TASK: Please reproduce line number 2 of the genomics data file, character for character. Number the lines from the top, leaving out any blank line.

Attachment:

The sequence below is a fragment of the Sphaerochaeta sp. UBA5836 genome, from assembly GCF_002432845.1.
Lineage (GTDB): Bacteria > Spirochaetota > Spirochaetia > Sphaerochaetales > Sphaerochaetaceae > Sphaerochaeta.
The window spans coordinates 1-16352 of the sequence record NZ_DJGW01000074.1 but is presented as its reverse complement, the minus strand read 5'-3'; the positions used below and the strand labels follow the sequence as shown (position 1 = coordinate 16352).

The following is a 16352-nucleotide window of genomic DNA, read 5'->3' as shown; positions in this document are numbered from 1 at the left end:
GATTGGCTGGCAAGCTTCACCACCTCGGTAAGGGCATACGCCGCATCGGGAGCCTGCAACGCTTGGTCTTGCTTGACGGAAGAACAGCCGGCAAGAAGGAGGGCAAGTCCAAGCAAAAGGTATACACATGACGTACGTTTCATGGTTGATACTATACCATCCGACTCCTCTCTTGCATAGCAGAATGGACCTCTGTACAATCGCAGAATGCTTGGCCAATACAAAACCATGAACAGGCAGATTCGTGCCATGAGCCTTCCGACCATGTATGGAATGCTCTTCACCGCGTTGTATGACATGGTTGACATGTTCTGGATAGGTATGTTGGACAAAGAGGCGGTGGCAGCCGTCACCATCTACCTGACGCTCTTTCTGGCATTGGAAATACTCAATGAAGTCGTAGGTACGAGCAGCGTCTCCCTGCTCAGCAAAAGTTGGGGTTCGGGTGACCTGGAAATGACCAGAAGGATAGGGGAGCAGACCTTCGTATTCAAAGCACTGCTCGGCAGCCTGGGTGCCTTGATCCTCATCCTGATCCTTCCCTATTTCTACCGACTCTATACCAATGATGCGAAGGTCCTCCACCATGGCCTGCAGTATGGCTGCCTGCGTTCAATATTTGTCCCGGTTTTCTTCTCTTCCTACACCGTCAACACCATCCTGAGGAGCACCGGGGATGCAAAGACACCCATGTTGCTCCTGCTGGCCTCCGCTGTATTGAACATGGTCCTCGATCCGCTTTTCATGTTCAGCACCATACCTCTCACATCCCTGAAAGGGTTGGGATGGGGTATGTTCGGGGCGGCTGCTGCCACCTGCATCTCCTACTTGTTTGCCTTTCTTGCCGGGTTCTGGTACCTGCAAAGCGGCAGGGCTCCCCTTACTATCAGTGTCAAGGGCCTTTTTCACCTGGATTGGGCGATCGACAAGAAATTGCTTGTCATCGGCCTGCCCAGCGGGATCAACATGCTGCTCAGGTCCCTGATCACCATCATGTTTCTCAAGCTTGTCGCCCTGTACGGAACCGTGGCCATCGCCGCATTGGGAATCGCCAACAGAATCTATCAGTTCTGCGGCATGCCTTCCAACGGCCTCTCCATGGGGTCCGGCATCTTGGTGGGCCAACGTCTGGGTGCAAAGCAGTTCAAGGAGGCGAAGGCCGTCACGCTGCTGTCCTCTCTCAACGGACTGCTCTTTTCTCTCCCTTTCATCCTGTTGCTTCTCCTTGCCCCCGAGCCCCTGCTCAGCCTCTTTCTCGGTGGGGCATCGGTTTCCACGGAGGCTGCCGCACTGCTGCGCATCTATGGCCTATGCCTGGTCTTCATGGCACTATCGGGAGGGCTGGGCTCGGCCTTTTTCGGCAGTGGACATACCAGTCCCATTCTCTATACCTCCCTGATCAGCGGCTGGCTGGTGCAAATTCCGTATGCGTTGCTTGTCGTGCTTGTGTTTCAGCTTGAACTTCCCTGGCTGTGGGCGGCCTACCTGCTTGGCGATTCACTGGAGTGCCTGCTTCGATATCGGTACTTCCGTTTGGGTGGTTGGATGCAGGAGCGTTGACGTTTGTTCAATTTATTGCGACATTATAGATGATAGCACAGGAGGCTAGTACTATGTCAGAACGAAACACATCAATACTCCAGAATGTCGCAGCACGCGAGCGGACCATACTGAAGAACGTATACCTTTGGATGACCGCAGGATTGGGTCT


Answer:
Lineage (GTDB): Bacteria > Spirochaetota > Spirochaetia > Sphaerochaetales > Sphaerochaetaceae > Sphaerochaeta.